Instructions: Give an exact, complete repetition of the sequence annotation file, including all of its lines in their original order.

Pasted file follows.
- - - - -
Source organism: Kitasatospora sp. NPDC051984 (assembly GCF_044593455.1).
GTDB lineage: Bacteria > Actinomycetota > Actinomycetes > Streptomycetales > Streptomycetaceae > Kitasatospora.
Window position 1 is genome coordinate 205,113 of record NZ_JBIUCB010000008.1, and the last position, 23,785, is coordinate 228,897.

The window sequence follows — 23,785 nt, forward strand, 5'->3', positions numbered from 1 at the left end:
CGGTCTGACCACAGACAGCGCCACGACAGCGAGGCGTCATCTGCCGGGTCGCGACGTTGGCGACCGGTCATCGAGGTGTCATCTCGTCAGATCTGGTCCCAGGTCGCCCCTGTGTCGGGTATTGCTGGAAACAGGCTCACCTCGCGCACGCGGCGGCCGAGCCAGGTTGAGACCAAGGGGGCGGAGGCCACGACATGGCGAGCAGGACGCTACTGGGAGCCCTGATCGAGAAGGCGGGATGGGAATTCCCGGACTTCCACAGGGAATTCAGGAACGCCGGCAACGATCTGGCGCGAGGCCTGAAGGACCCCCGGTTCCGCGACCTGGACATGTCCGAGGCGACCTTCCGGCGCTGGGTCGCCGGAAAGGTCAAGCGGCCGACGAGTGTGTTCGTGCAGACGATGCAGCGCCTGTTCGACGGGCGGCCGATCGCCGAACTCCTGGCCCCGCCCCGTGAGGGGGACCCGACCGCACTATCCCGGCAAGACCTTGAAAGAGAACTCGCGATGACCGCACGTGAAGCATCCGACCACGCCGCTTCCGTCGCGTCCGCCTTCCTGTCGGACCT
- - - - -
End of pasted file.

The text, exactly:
Source organism: Kitasatospora sp. NPDC051984 (assembly GCF_044593455.1).
GTDB lineage: Bacteria > Actinomycetota > Actinomycetes > Streptomycetales > Streptomycetaceae > Kitasatospora.
Window position 1 is genome coordinate 205,113 of record NZ_JBIUCB010000008.1, and the last position, 23,785, is coordinate 228,897.

The window sequence follows — 23,785 nt, forward strand, 5'->3', positions numbered from 1 at the left end:
CGGTCTGACCACAGACAGCGCCACGACAGCGAGGCGTCATCTGCCGGGTCGCGACGTTGGCGACCGGTCATCGAGGTGTCATCTCGTCAGATCTGGTCCCAGGTCGCCCCTGTGTCGGGTATTGCTGGAAACAGGCTCACCTCGCGCACGCGGCGGCCGAGCCAGGTTGAGACCAAGGGGGCGGAGGCCACGACATGGCGAGCAGGACGCTACTGGGAGCCCTGATCGAGAAGGCGGGATGGGAATTCCCGGACTTCCACAGGGAATTCAGGAACGCCGGCAACGATCTGGCGCGAGGCCTGAAGGACCCCCGGTTCCGCGACCTGGACATGTCCGAGGCGACCTTCCGGCGCTGGGTCGCCGGAAAGGTCAAGCGGCCGACGAGTGTGTTCGTGCAGACGATGCAGCGCCTGTTCGACGGGCGGCCGATCGCCGAACTCCTGGCCCCGCCCCGTGAGGGGGACCCGACCGCACTATCCCGGCAAGACCTTGAAAGAGAACTCGCGATGACCGCACGTGAAGCATCCGACCACGCCGCTTCCGTCGCGTCCGCCTTCCTGTCGGACCT